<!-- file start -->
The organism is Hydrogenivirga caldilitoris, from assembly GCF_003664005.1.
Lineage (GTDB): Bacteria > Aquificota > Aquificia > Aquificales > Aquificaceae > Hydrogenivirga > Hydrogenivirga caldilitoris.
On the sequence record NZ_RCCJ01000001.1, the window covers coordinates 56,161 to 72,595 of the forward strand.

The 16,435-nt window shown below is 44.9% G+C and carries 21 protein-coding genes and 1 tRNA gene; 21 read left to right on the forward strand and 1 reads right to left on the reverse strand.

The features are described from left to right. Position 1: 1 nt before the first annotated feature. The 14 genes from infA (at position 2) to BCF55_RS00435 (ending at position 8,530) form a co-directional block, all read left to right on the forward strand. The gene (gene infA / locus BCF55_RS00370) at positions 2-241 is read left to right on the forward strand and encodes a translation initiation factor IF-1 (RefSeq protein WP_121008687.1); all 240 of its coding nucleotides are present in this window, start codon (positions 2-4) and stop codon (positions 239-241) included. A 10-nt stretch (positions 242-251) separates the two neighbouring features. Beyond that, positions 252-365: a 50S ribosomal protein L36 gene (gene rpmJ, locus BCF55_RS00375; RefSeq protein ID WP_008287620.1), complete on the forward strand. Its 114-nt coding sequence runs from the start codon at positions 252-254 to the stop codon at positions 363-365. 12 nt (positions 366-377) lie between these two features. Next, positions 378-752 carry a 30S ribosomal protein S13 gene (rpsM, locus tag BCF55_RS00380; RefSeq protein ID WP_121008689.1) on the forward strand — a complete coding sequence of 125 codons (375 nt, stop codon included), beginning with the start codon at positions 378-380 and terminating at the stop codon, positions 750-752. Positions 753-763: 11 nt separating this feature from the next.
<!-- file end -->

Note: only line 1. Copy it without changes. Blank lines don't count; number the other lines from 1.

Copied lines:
The organism is Hydrogenivirga caldilitoris, from assembly GCF_003664005.1.